Envisaged amendments to the Constitutional Act on Budgetary Responsibility and some elements of the pension reform will be critical to help reestablish fiscal space and strengthen public finances. The introduction of multiannual expenditure ceilings will ensure the buildup of fiscal buffers during times of economic strength. Relinking retirement age to life expectancy and minimizing the cost of the parental bonus would be crucial to the long-term sustainability of the pension system. It is encouraging that the authorities have committed to introduce expenditure ceilings and restore the link between retirement age and life expectancy in the Recovery and Resilience Plan and the mission supports their prompt implementation: it would send a strong signal of the government’s commitment to fiscal prudence and reforms.

Financial Sector Policies

The banking sector has weathered the COVID-shock well so far, but the full impact of the pandemic remains uncertain. The banking system is profitable, liquid and well-capitalized. The proactive use of micro and macroprudential measures has successfully limited the buildup of systemic risk during a prolonged period of rapid financial deepening of the household sector. Problems with repayment after the end of loan moratoria are relatively low and non-performing loans continue to decline. Nonetheless, the mission’s analysis suggests that insolvency risks in some segments of the corporate portfolio have increased because of the pandemic, and there is still a risk of a wave of bankruptcies when fiscal and other support measures expire. Persistently rapid mortgage growth, fueled by fierce competition and declining interest rates, growing household indebtedness, and rising real estate prices require continued vigilance.

Policymakers will need to balance safeguarding financial sector soundness and sustaining credit growth.

  • To ensure adequate credit supply to the corporate sector, it will be important to maintain liquidity support through guaranteed loans. However, the authorities should assess the conditionality of the various schemes deployed so far and adjust these appropriately to encourage take-up by banks and businesses. Should downside risks materialize, the authorities should stand ready to release the countercyclical capital buffer or relax regulatory requirements for retail lending to support credit supply. Prudential flexibility should be carefully withdrawn once the pandemic is under control, with supervisors ensuring sound provisioning.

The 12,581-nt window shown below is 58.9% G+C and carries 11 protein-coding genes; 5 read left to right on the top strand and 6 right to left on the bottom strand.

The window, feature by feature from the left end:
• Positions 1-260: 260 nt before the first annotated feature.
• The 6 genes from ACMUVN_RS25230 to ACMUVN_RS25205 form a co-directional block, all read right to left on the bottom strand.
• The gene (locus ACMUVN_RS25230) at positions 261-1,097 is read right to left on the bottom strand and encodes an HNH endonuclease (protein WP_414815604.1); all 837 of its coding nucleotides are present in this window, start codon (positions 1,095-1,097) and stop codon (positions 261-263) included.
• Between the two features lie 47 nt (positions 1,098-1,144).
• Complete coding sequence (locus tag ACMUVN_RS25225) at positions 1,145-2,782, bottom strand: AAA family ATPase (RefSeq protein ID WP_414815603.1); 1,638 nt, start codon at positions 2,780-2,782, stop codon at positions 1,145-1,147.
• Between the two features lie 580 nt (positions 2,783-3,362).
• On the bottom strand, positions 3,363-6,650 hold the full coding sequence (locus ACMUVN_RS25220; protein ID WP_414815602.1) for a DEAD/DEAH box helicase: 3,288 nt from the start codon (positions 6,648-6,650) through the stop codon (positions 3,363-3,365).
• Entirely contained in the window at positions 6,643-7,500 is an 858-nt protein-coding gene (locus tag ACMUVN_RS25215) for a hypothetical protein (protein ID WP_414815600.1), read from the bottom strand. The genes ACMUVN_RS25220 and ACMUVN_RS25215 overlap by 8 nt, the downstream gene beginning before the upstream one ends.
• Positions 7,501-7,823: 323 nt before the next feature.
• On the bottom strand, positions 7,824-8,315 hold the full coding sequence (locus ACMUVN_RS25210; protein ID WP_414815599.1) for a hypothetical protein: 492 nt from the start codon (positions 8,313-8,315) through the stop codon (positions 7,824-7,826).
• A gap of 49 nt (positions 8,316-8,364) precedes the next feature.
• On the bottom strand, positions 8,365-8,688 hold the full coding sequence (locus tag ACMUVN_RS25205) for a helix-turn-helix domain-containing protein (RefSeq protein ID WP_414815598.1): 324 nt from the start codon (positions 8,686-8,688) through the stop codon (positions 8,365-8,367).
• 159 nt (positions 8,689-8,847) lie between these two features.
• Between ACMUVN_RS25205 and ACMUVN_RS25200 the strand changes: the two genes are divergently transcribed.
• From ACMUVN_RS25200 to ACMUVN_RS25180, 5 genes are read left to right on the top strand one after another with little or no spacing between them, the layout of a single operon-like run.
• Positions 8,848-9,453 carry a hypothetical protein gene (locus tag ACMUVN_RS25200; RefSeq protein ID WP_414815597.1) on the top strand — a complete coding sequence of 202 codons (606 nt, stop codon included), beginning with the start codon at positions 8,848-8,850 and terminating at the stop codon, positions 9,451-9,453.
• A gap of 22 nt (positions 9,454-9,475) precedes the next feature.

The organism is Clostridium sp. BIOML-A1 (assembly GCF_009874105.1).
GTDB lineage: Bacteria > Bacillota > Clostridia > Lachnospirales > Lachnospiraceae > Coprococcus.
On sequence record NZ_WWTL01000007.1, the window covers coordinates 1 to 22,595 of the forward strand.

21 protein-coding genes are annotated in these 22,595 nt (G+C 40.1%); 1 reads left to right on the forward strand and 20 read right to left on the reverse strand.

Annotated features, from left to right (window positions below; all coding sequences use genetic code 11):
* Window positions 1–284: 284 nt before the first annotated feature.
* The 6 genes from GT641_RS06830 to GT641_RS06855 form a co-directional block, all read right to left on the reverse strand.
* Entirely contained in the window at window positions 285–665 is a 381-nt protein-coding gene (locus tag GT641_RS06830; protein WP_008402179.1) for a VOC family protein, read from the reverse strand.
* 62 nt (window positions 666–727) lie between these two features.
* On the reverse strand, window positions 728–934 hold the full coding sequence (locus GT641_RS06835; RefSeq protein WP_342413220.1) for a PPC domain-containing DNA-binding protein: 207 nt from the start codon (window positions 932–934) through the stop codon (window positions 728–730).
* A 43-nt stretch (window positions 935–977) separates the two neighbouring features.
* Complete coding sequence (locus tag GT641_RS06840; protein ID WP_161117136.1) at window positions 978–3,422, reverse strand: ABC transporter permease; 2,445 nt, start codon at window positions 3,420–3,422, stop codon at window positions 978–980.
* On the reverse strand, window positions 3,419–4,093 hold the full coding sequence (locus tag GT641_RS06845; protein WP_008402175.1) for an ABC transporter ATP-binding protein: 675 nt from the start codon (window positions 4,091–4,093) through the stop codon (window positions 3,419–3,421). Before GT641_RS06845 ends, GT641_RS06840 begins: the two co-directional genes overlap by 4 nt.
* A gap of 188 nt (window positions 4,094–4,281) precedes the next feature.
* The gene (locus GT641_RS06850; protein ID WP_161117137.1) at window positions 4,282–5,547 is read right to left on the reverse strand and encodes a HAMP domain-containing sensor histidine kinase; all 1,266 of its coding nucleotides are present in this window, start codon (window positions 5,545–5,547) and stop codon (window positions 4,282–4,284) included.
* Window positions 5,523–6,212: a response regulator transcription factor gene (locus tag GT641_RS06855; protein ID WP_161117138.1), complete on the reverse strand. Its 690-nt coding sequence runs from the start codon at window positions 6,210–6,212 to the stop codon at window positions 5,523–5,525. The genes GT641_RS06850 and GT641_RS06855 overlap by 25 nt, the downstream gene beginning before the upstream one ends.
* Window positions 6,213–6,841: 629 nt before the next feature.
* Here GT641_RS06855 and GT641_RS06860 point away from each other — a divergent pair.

• The macroprudential stance is broadly adequate from a financial stability point of view and the mission’s stress tests suggest that the banking system has sufficient capital to withstand a wide range of shocks. The authorities could consider taking advantage of the new flexibility under Capital Requirements Directive (CRD V) and explore a targeted use of the systemic risk buffer to address the specific risk stemming from real estate market exposures.

Structural Reforms

Structural reforms should aim to limit the long-term effects of the crisis and set the stage for robust, sustainable, and inclusive growth. The focus should be on facilitating the reallocation of resources, investing in human and physical capital and boosting productivity.

  • The labor market has shown resilience, but the pandemic’s impact was uneven across workers and regions. Targeted measures are needed for those affected disproportionately by the crisis. More broadly, as the pandemic could accelerate structural transformation, automation and digitalization trends, and reshape global value chains, more effective labor market and education policies will be needed to assist the transition of workers between jobs, through lifelong learning, training, reskilling, and hiring subsidies.
  • Effective restructuring mechanisms and insolvency frameworks will support the reallocation of resources and improve the business environment. The reforms and investments proposed in this area in the Recovery and Resilience Plan (e.g. insolvency processes digitalization, early warning systems and specialization of courts) are welcome.
  • Slovakia’s education quality falls short relative to EU peers. Investments in research, innovation, and digitalization are lagging, while productivity is hindered by an uncertain regulatory environment, and perceived gaps in governance, and more broadly, public sector efficiency. The ambitious investments and reforms included in the Recovery and Resilience Plan address many of these challenges. The authorities are also appropriately leveraging the sizable NGEU funds to accelerate the digital and green transformation of the economy. The timely and effective execution of these investments and the unwavering implementation of reforms could lift the economy’s potential and reignite income convergence.

The mission would like to thank the authorities and other counterparts for the candid, constructive and insightful dialogue and productive collaboration.